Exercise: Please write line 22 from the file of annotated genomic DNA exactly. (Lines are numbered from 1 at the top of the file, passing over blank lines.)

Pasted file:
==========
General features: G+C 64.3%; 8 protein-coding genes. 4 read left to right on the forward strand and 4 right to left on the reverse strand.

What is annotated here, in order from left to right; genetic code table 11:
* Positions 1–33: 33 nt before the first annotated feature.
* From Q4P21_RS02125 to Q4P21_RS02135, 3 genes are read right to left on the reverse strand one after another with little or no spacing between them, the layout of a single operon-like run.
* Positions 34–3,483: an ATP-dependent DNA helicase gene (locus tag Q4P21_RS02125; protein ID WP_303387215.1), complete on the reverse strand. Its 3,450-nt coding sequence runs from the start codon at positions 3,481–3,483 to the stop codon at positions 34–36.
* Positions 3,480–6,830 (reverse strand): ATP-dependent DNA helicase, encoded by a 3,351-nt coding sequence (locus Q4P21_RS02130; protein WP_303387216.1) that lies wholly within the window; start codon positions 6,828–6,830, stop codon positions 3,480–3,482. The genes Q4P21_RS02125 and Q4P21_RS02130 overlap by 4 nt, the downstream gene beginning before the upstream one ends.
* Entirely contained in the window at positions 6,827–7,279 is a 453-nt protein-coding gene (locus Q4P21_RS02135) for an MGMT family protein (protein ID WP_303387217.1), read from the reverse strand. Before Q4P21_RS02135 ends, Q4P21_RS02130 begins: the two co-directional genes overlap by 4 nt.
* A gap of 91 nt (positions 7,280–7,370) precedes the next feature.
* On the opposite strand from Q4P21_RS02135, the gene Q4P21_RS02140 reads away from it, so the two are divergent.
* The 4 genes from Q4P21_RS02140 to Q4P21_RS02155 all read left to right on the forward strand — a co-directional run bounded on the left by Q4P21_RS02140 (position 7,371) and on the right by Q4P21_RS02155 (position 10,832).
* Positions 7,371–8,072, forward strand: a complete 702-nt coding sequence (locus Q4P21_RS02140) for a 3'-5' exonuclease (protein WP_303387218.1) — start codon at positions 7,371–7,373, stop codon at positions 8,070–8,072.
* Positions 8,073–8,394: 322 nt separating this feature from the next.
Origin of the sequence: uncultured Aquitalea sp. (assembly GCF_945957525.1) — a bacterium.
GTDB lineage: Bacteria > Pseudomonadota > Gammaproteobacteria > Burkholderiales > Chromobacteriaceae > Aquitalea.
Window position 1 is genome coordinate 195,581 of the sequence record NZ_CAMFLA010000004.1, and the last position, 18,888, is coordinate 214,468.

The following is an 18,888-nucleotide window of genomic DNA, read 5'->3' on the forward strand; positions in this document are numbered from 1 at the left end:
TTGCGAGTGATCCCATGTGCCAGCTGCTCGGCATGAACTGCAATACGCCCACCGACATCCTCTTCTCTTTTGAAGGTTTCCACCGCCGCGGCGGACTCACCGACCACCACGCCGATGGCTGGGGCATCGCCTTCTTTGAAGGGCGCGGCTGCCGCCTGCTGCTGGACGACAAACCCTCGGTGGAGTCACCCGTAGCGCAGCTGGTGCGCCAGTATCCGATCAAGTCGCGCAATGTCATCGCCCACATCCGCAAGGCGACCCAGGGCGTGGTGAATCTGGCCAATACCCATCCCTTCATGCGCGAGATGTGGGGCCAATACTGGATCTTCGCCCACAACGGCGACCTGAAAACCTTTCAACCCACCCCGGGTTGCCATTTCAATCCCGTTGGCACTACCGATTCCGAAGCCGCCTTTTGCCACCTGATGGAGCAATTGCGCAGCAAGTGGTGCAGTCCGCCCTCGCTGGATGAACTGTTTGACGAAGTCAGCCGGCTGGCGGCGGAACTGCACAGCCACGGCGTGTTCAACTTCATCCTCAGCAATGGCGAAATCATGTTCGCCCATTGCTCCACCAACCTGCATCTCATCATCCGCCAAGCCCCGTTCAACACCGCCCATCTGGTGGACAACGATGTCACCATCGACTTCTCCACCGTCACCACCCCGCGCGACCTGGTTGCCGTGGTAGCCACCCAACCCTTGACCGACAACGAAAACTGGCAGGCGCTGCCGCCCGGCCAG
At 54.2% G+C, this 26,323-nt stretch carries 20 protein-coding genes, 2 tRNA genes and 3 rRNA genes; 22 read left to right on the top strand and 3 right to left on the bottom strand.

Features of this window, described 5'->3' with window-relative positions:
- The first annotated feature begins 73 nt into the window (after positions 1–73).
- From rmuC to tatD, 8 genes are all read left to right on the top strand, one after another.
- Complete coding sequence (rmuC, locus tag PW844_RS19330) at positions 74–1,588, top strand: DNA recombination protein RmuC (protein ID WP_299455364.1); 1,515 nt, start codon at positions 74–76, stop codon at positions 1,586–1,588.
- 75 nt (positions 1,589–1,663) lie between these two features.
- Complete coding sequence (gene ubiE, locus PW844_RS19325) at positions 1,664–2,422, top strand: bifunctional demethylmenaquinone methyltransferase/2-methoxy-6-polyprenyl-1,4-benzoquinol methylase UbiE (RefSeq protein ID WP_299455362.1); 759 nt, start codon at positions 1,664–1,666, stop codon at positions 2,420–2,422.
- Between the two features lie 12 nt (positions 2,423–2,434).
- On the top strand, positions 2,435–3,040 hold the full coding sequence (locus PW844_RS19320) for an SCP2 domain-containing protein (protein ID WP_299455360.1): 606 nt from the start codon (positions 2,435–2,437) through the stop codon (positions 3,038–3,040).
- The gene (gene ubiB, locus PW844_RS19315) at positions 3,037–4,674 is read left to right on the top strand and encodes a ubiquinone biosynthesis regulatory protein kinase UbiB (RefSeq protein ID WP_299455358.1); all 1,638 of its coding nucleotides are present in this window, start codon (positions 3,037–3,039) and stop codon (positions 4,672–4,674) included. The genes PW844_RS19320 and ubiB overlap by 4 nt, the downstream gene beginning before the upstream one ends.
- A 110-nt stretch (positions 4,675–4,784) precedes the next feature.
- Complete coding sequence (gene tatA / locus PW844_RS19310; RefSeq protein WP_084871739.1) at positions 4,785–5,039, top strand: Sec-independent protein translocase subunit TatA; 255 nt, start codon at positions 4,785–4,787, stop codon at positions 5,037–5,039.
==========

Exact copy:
- Complete coding sequence (rmuC, locus tag PW844_RS19330) at positions 74–1,588, top strand: DNA recombination protein RmuC (protein ID WP_299455364.1); 1,515 nt, start codon at positions 74–76, stop codon at positions 1,586–1,588.